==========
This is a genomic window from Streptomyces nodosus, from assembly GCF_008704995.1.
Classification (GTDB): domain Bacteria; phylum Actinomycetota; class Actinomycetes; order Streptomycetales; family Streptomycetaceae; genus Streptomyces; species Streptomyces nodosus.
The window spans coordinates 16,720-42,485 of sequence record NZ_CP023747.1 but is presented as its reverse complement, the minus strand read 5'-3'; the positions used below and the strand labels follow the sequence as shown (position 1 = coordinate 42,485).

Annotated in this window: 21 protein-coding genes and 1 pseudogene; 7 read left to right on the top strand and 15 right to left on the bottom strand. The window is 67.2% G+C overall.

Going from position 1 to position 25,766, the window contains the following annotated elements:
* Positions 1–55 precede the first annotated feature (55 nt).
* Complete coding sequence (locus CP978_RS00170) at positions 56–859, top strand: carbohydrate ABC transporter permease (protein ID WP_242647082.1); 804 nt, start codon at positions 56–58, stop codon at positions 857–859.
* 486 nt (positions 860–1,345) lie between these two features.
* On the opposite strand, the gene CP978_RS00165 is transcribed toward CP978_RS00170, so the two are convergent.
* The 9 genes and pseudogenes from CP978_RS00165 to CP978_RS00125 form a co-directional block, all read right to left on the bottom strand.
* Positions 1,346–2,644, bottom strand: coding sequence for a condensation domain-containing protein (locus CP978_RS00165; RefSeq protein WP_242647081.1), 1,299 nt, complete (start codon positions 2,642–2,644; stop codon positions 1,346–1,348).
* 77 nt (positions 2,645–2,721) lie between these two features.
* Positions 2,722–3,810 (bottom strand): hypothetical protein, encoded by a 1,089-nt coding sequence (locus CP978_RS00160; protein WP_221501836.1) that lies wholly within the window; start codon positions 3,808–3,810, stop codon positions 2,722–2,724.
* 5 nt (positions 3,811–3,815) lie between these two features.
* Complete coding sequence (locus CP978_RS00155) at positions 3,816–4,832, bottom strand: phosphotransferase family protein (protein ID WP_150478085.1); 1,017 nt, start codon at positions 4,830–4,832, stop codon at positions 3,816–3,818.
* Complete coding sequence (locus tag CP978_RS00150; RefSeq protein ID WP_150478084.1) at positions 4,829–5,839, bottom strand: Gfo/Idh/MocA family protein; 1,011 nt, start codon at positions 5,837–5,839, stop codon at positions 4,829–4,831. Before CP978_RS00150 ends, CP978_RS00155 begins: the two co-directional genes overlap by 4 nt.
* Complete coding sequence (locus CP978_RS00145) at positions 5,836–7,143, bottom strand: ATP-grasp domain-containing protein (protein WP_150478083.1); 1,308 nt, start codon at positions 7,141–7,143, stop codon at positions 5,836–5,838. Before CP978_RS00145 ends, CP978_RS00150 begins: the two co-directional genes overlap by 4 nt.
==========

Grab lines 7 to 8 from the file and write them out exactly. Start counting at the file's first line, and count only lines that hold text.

* Complete coding sequence (locus CP978_RS00170) at positions 56–859, top strand: carbohydrate ABC transporter permease (protein ID WP_242647082.1); 804 nt, start codon at positions 56–58, stop codon at positions 857–859.
* 486 nt (positions 860–1,345) lie between these two features.